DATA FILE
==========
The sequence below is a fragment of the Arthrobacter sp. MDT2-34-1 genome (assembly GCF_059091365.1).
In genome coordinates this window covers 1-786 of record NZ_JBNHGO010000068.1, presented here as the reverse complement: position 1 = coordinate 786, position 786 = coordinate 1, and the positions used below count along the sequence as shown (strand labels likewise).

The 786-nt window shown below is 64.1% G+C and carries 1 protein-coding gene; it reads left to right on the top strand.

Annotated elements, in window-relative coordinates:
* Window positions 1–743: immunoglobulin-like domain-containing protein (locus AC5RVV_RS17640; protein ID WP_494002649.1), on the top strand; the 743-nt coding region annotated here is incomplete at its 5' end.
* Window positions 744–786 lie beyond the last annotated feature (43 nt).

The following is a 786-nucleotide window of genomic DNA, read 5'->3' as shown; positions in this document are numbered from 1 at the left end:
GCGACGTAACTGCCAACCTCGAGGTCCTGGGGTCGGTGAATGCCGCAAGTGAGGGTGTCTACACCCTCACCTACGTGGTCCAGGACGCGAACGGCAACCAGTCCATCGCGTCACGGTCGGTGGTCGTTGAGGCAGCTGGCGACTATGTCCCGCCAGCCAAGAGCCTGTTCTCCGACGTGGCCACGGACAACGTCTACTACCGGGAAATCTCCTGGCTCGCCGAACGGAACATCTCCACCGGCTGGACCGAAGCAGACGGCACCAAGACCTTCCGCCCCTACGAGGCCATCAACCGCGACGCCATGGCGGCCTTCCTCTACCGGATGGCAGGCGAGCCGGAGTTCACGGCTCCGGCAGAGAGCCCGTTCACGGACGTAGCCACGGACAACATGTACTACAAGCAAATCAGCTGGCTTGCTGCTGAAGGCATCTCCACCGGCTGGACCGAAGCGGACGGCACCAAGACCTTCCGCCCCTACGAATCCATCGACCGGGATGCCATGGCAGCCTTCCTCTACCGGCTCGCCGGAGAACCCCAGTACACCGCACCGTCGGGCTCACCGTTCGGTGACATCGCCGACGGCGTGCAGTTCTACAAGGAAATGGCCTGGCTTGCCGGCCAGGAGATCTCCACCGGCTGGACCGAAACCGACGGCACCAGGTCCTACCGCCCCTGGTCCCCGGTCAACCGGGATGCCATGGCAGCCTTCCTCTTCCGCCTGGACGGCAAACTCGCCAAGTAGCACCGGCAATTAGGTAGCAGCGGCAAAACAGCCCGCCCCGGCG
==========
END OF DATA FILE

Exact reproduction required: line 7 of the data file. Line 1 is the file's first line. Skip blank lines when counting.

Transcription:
The following is a 786-nucleotide window of genomic DNA, read 5'->3' as shown; positions in this document are numbered from 1 at the left end: